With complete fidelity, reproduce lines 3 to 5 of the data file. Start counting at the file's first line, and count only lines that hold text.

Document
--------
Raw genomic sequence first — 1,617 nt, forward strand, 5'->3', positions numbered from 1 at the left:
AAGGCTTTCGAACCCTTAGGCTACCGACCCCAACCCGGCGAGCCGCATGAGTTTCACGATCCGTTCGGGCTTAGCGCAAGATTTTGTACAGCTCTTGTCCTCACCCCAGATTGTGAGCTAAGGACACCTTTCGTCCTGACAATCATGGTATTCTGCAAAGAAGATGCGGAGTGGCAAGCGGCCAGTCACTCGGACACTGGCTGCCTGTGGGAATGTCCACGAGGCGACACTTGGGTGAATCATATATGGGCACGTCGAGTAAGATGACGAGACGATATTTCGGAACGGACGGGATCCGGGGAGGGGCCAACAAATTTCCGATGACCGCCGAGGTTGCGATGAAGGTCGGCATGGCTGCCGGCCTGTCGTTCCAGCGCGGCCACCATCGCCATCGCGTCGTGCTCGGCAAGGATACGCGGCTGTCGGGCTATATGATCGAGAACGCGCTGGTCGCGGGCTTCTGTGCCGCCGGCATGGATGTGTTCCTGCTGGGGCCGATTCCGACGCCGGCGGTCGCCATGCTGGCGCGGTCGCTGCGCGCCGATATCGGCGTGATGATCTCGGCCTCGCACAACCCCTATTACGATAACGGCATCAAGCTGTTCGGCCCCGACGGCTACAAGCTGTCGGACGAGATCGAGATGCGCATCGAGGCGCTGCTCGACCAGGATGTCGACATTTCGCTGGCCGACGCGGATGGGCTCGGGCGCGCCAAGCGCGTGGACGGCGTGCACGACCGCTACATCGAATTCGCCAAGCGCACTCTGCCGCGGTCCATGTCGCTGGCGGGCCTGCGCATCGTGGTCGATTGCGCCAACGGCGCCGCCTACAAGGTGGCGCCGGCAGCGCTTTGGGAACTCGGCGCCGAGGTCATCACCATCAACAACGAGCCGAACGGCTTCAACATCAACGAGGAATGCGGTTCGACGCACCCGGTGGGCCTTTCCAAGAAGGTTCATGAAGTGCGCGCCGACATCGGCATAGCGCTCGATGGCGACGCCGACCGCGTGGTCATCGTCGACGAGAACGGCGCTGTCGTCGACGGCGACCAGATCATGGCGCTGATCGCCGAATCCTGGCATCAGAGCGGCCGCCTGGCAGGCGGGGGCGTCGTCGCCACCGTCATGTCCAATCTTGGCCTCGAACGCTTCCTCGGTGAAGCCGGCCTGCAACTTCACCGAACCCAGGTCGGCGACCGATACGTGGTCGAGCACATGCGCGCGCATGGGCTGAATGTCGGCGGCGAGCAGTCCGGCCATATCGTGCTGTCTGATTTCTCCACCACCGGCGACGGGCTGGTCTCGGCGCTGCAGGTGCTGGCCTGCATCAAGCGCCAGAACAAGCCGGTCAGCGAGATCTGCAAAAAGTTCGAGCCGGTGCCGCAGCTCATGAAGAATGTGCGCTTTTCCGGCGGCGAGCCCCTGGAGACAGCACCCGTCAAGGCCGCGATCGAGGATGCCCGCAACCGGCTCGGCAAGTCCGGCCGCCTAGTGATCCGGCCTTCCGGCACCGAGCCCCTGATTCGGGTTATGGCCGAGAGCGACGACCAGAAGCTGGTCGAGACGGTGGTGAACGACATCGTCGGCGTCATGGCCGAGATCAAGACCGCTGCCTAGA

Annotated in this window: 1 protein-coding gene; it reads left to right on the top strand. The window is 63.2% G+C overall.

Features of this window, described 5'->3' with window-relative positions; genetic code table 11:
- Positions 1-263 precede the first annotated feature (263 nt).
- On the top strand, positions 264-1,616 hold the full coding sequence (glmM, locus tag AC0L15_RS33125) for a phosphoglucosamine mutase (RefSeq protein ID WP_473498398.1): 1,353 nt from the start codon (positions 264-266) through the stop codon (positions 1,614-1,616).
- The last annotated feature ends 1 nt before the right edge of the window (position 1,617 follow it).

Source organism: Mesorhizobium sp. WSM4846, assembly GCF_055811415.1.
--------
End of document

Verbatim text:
Annotated in this window: 1 protein-coding gene; it reads left to right on the top strand. The window is 63.2% G+C overall.

Features of this window, described 5'->3' with window-relative positions; genetic code table 11:
- Positions 1-263 precede the first annotated feature (263 nt).